Still looks a bit dull, doesn’t it? Let’s colour it up a little.

Once again, drag the Year pill onto Color in the Marks section.

You will see this now.

But why are the colours a gradient? Shouldn’t each year have a separate colour? This is happening because Tableau assumes the Year field to be a measure (continuous value)

Let’s fix that.

Right-click on the Year field.

Now click on convert to discrete. You will notice that the pill is now blue in colour and not green, as it was before, this is because Tableau has listened to your instruction and converted it to a discrete field.

Now drag Year onto the Color box again and see the colours change.

Each year has a different colour that you can see in the colours legend on the right-hand side.

Click on the drop-down menu above Color, Size and label and instead of Automatic, select Circle.

Your viz now looks like this.

Now, let’s bring this to fruition.

Beside Sheet 1 on the bottom panel, there are options to create a new worksheet or a new dashboard, click on new dashboard.

You will see a new dashboard generated that’s empty because you are yet to drop your worksheet onto it.

Dashboards in Tableau are essentially a neat assembly of your worksheets.

Adjust the size by changing it from range to fixed size and change it from custom to desktop browser dimensions. (1000x800)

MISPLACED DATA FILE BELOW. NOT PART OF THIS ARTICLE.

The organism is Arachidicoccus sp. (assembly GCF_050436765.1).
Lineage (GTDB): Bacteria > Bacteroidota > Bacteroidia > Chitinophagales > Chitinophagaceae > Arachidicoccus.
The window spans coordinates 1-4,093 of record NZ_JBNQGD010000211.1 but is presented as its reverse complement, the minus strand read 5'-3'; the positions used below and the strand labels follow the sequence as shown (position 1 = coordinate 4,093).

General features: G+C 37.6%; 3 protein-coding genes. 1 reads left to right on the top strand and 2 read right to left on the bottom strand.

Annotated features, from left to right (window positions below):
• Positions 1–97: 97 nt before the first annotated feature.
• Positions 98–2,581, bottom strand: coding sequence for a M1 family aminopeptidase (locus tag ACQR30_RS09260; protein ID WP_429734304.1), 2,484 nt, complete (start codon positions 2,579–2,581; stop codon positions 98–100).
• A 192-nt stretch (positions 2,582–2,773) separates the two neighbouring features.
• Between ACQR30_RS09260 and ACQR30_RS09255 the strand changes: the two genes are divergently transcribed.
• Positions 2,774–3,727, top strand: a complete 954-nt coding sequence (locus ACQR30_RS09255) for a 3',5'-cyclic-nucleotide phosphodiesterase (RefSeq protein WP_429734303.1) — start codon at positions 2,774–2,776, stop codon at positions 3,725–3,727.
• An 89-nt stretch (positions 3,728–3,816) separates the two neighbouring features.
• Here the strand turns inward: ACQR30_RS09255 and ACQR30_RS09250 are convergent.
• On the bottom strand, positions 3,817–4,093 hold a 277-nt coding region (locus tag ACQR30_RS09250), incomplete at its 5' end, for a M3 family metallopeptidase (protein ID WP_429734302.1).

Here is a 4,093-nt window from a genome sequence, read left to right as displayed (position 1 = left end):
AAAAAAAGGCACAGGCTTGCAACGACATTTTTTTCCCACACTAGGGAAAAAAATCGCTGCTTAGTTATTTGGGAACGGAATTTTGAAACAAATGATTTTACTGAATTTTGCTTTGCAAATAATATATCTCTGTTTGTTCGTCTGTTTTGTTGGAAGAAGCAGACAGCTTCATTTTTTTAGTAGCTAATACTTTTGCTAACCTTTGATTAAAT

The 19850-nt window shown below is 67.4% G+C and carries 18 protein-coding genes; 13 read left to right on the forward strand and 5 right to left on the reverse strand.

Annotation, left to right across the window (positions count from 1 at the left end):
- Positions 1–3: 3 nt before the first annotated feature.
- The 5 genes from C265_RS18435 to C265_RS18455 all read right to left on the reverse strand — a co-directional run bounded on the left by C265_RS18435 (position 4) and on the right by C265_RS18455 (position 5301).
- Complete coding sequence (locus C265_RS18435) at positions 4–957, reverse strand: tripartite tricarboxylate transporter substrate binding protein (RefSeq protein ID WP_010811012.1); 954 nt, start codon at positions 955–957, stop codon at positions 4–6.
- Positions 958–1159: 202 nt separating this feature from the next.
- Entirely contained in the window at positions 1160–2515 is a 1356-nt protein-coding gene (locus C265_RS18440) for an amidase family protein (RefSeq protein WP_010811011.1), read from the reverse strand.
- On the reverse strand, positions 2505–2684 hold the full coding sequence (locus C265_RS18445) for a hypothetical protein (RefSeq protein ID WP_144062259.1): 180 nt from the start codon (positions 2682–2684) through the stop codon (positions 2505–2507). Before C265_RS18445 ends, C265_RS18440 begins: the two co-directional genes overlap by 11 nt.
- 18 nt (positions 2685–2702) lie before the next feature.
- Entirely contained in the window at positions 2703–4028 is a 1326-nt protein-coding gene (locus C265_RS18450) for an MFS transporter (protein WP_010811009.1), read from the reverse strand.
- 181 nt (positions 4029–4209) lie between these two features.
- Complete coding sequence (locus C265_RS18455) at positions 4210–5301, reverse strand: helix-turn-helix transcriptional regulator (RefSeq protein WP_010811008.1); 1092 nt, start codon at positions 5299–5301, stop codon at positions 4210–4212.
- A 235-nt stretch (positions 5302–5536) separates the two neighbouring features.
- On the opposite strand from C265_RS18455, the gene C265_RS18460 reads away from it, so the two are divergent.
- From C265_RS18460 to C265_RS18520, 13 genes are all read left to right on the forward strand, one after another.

Drag your sheet (sheet1) onto the dashboard.

This is how your dashboard currently looks like.

To edit the title and replace Sheet 1 at the top, just right click on the area near Sheet 1 and you should see Edit Title.

Change it to what you feel would be apt.

Some year labels for the dots won’t be visible at first glance, but not to worry we’ll deal with that in a future guide blog.

Now naturally you want to include your Twitter @, so the easiest way to do that is to double click on Text under Objects.

A dialogue box will appear before you where you type your Twitter handle. You can modify the font, color and size of text in the dialogue box for all of the text elements on Tableau.

And that’s it! Your very first scatter-plot is ready to go out!

It’s pretty basic but ultimately, when you get started, it’s important to take baby steps.

Now to upload this dashboard online, since there is no option to export the dashboard as an image, simply just take a screenshot and crop out the unnecessary stuff. On Windows, the easiest way is to press the Windows Key +PrtScr function key together.

Look at my perfect cropping skills y’all.

This is the end of lesson 1 on Tableau Tunnel.

I hope you’ve found this useful in getting started with Tableau. I will jump straight into other visualisations in future articles, but I took the time to explain each bit in this one because it’s important.

If you do work with this data set and end up sharing on social media please do tag me as well and as always I’m available to help on DMs or you can reach me at ninad066@gmail.com with any troubles you have.

Until next time, happy vizzing!

Stay safe and be well!